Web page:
Mucho Macs 'n stuff
Thursday, September 4, 2008
Several months ago I found a super bargain on a Digital Audio logic board through eBay. I bought it thinking I could play around with overclocking the bus speed per this guy's instructions. After some tedious wire and resistor placement I soldered everything into place and put the board into my Digital Audio. It worked! OS XC even seemed to boot faster. System Profiler didn't recognize the change but after running X bench I noticed a fairly big difference (668 to 748). But then reality set in. I started getting asked if I wanted to permit various programs to run and the system clock couldn't seem to hold the right time after every reboot. Sadly, I had been defeated. Oh well, it was worth trying. Now if I could only get the L3 cache on that dual 800mhz processor to register...
Tuesday, August 5, 2008
Apparently there is a team at MIT that wants to build computers based on the Apple II for developing countries. The price for 30 year old technology? Just $12. In the same vain as the One Laptop Per Child program (which has failed miserably) this project aims at teaching people rudimentary skills instead of providing play toys (although with Apple II's I'm imagining there will be lots of required programming, which isn't so rudimentary). I say good for them! This is a great idea that will reach a ton of people. Thinking back to my own computer skills history, I actually started out on an Apple IIc circa 1985. It wasn't until 1997 that I was introduced to modern computing platforms in the form of Windows 98 and Mac OS 8. What a design that can last 30 years and still have such a following.
Thursday, July 24, 2008
After my overclocking mishap I'm back in business with a dual 800mhz processor! I scored this marvel from eBay at the astonishingly low price of $81 shipped. Normally these go for $100-$130, I got lucky. I have it installed now and it's running like a champ. The half-breed lives to fight another day.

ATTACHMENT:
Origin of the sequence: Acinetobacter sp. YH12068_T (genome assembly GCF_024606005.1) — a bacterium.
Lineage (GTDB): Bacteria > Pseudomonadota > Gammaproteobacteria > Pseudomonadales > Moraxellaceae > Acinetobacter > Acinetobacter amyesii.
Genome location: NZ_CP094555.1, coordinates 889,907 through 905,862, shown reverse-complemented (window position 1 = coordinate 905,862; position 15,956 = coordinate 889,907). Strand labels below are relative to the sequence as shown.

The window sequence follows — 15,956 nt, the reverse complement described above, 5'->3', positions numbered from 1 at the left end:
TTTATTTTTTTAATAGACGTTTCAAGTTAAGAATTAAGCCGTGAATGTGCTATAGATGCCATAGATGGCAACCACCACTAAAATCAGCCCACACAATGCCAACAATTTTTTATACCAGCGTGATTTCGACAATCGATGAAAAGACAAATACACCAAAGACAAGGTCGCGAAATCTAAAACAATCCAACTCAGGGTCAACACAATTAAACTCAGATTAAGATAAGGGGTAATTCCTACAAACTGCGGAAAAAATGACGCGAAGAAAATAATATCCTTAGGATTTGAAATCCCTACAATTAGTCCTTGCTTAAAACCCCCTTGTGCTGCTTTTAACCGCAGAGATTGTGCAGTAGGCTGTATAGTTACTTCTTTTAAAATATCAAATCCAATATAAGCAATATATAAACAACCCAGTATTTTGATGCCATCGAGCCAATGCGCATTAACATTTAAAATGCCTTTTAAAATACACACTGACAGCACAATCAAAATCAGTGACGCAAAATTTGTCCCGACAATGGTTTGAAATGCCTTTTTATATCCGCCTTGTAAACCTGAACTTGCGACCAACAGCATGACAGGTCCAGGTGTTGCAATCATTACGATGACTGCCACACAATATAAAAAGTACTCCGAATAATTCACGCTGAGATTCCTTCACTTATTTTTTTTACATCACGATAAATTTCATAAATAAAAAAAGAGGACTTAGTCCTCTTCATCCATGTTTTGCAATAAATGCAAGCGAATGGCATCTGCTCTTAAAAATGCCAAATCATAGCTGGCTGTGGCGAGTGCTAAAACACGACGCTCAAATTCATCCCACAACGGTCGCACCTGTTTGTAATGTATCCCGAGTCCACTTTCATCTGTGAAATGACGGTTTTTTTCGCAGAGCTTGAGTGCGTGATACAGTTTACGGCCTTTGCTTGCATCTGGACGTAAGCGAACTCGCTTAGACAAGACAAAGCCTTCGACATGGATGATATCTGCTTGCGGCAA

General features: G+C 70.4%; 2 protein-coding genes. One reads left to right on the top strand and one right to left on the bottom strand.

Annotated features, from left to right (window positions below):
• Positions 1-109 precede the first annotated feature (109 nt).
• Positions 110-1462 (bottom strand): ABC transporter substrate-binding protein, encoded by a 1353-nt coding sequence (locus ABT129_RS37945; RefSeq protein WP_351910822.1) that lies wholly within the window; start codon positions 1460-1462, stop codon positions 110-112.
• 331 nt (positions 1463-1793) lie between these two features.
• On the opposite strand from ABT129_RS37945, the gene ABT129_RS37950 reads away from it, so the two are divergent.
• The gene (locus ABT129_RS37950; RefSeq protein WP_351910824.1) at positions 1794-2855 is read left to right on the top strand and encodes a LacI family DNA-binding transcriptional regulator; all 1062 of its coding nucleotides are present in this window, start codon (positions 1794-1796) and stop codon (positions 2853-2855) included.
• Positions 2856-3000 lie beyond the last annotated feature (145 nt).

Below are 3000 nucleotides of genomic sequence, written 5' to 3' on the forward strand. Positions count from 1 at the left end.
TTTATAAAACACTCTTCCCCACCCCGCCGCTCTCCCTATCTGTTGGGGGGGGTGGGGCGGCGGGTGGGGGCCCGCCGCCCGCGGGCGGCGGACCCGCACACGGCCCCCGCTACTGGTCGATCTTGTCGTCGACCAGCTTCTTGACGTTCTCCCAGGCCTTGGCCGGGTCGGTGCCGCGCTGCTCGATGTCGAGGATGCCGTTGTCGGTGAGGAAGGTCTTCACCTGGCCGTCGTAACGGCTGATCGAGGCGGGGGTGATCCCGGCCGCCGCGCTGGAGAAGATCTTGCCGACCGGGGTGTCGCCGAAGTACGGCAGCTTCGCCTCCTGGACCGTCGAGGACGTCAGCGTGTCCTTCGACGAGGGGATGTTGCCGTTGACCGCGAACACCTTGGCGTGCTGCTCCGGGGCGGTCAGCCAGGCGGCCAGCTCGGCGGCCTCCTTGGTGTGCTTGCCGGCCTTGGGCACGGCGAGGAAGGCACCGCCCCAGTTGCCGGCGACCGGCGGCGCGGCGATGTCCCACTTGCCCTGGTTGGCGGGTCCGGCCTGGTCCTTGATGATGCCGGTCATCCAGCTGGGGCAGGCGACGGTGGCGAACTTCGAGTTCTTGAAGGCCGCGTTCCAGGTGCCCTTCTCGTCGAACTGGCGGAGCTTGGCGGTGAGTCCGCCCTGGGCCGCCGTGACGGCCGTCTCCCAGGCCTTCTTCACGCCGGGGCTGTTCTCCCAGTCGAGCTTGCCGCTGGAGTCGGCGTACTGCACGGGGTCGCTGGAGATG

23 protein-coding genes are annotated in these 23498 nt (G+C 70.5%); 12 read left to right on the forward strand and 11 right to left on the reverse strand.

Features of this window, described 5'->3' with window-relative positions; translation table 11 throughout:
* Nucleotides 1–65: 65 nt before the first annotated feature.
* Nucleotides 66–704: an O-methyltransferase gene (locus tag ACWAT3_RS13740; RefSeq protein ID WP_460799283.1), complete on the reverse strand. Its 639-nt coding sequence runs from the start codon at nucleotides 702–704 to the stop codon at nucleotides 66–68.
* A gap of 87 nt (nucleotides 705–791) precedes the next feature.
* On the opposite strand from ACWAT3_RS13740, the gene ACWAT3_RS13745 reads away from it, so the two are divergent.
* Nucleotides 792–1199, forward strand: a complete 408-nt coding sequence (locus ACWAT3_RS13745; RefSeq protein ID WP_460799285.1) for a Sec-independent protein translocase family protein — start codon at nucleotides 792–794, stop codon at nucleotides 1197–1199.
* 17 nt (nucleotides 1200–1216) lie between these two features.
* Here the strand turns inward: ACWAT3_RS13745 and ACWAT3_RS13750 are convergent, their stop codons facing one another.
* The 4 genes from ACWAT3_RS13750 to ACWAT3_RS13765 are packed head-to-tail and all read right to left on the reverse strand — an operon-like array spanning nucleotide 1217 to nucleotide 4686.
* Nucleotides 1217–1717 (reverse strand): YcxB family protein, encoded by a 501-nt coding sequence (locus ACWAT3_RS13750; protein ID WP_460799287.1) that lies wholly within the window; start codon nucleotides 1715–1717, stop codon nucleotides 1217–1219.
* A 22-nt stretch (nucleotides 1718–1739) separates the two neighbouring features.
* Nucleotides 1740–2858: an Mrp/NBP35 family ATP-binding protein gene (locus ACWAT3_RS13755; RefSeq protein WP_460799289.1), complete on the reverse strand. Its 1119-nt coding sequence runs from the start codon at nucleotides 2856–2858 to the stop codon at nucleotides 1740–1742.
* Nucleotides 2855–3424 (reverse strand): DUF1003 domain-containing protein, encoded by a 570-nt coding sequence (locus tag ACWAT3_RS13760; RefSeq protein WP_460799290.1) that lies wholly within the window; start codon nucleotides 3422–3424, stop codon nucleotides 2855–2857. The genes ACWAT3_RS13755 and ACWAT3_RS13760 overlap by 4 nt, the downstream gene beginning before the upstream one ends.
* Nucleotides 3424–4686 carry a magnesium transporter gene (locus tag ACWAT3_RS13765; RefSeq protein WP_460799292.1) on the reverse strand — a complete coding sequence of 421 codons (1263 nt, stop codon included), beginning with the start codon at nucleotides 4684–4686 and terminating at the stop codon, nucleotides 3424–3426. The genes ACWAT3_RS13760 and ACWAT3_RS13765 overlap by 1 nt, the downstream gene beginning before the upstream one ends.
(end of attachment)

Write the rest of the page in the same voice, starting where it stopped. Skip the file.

Monday, July 14, 2008
My Wife is frequently on my case regarding the slowness of one of our G4s. It has the dreaded 733mhz Quicksilver processor that lacks an L3 cache. Although this is bad for performance it's good for overclocking. I've seen websites as well as ebay listings that support this processor running up to 933mhz. Since my Wife and I just got hired on to do a big translation project I decided I better get things running faster so we can make more progress. With the best intentions I broke out the soldering iron and mapped out my plan. I had previously desoldered one of the resistors on this processor to bump it to 800mhz so I felt confident I could make the necessary solder drip for 867mhz. I was right. I put everything back together and it worked like a champ. Yay! But I got to thinking that if 867mhz was good, 933mhz would be great. Out came the soldering iron again. Surprisingly I was able to lay down two more solder blobs with little difficulty. I again reassembled everything and BAM, it wouldn't start up. Kernel panic. Oh well, I had to do it, otherwise I would constantly wonder. So with that gone I tracked down a new processor on ebay. I'm not sure how but I was able to find a dual 800mhz for $81 shipped! Hopefully that works out, otherwise I'm a computer down.
Monday, June 23, 2008
Ebay is a very dangerous tool. I was checking things out the other deal when I found a deal too good to refuse, a G4 Digital Audio motherboard for only $10 ($20 with shipping). That was too sweet of a deal to pass up, especially since I've been thinking to attempt a bus speed bus like this http://jonathanrenaud.g.googlepages.com/home2
Now that I have an extra motherboard I guess I have no excuse but to try for 150mhz over the 133mhz stock speed. Well, I guess I do have the excuse that I can't solder very well. But that's beside the point.
Friday, May 16, 2008
At 768mb my G4 hack project (DA computer with QS processor oc'd to 800mhz) has never been well endowed with RAM. Until now. I decided to spring for 2x 512mb sticks from other world computing . I decided to go with OWC for compatibility reason. I didn't expect any issue with other major brands but I wanted to be sure that in the severely unlikely event that it didn't work on an Apple that I could get a refund. Not much to say about it besides it's RAM. Now I'm sporting 1.25GB of crushing random access memory. It definitely helps performance but it's still a dog with the Quicksilver 733/800mhz processor (stupid lack of L3 cache!). I'm tempted to through in a dual 1.0ghz but those are pricey ($200 on ebay). My other thought was to do a dual 533mhz. Less numbers but more processors. Given Leopard's love of multiple processors that might be the way to go.
Wednesday, May 14, 2008
I run Leopard on my unsupported G4's and I think it works great. Personally, I don't think there should be a mechanism to prevent you from installing Leopard on your computer, it just doesn't make any sense. My two unsupported Macs, an 800mhz Digital Audio/Quicksilver (DA computer, QS 733mhz processor, overclocked to 800mhz) and a 500mhz Dual Gigabit, run it just fine. In fact, there isn't much difference from Tiger. If anything I think the dual 500mhz runs BETTER with Leopard. So if you want to install it on your G3 266mhz iMac and have nothing work and blindingly slow performance, that should be your call. That said I'm all for programs like Leopard assist, which helps you get Leopard going on your unsupported Mac.